Re: Browser search API


On Wed, Dec 4, 2013 at 6:25 AM, Mounir Lamouri <> wrote:
> So, it's not clear to me why the inability to search in unloaded pages
> will be fixed by intercepting the system find in page unless let the UA
> doing the search but then it is no longer clear why you want to know
> that a search is actually happening. (This said, if the text is not
> loaded, it is not clear how the UA would be more able to search unloaded
> content.)

My idea is that when page intercepts a search it can search for it in
internal (not rendered) structure, or make a request to the server,
and get information where does this search match in the document and
then render only those parts so that UA can find it.

But I agree, that requires some more changes. For example, currently
it is not really possible to style how found elements are highlighted.
And it is not possible for page to say to UA to retry searching
because the document has modified. I believe that for full solution
this parts should be implemented as well. Because they would be useful
for other cases. So:

- styling of how matched text looks, and how highlighted text looks
(when user selects to highlight all matches in UAs that support that)
- telling to the webapp that search is being in progress and what is
being searched for
- telling UA that it should retry the search because content has been

I agree that another approach would be to be able for webapp to take
over search completely, but I am trying to imagine a less "all or
nothing" approach. But, I do not really care about any of those
options if there will be some option available.

> I agree with the native UI issue but wouldn't the page still need a way
> to tell the UA that it wants to perform the search itself?

So in the idea I envisioned (which might not be the best and it comes
mostly from what is currently available) is that webapp does not try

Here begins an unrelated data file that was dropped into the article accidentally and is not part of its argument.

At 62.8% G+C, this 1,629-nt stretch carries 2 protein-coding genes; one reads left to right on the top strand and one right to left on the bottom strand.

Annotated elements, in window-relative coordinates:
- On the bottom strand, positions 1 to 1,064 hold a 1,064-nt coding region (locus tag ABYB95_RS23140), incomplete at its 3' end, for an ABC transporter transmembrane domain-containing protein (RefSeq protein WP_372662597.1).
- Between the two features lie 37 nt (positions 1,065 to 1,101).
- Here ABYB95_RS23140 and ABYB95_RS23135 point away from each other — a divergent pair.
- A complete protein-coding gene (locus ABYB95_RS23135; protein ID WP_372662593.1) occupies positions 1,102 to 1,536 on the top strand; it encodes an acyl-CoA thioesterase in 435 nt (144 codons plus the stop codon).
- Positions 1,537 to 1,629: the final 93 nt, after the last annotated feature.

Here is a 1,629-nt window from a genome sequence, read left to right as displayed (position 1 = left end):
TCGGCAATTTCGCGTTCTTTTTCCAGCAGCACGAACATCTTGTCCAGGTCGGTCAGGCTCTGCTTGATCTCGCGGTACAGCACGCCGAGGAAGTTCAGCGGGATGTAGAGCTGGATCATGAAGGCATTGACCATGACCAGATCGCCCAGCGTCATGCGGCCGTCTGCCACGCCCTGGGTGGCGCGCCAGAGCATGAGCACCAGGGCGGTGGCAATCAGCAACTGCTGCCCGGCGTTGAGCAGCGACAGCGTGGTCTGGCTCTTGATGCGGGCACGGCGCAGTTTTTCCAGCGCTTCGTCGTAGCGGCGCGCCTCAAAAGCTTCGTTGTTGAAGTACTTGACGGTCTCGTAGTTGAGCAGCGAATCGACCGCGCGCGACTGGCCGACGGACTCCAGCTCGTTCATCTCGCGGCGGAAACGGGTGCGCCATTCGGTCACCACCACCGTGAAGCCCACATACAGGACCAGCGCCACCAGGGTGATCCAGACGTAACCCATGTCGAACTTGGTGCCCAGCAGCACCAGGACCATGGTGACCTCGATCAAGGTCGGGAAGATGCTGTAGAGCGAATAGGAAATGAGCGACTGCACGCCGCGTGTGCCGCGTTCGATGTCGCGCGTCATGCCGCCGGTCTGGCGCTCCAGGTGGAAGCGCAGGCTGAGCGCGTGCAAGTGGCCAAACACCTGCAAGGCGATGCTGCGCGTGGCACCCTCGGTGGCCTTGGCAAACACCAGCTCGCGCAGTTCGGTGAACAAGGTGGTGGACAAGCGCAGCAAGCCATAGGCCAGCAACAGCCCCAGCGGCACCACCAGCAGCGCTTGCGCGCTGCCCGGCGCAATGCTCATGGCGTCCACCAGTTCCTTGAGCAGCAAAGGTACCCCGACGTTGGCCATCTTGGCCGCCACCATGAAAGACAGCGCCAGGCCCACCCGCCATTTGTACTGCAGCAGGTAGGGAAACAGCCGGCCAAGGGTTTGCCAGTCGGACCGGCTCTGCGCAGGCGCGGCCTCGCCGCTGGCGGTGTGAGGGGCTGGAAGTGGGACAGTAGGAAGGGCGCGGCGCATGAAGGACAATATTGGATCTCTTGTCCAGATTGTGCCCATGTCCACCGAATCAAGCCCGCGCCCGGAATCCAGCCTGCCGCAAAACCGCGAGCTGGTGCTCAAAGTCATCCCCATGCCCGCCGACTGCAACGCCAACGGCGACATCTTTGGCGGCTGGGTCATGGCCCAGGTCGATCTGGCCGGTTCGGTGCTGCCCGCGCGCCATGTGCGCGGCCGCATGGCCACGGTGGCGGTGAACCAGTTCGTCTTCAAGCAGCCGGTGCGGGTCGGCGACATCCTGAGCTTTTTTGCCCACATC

to perform the search itself, but it prepares content so that UA finds
relevant parts.

For example, webapp could render low-fidelity text for whole document
so that approximate positions are successfully found in whole
document, but then render high-fidelity contet only for displayed
viewport region. The issue with this approach currently is that when
you render high-fidelity content browser does not retry the search.
And that you do not know should you render this high-fidelity text
content because you do not know if search is in progress.

> In that case, the idiomatic way to do that is to cancel an event.

This is what people currently do for when they cancel ctrl-f key
combination. But you can still invoke original search interface
through menu.

The issue with this approach (besides that it does not work in all
cases) is that user might want not to search only the document
content, but other things around it as well. For example, in Google
Docs, you might want to search over comments content. And not just
document content.

> But I feel like I am missing something here. How do people use window.getSelection()?

window.getSelection() is not really part of any search API. It seems
some browsers reuse text selection code path and this is why it gets
exposed through it. But this is not standardized and is more meant
that you use it when you want to know what has been selected by the
user, not searched.



Received on Wednesday, 4 December 2013 15:08:49 UTC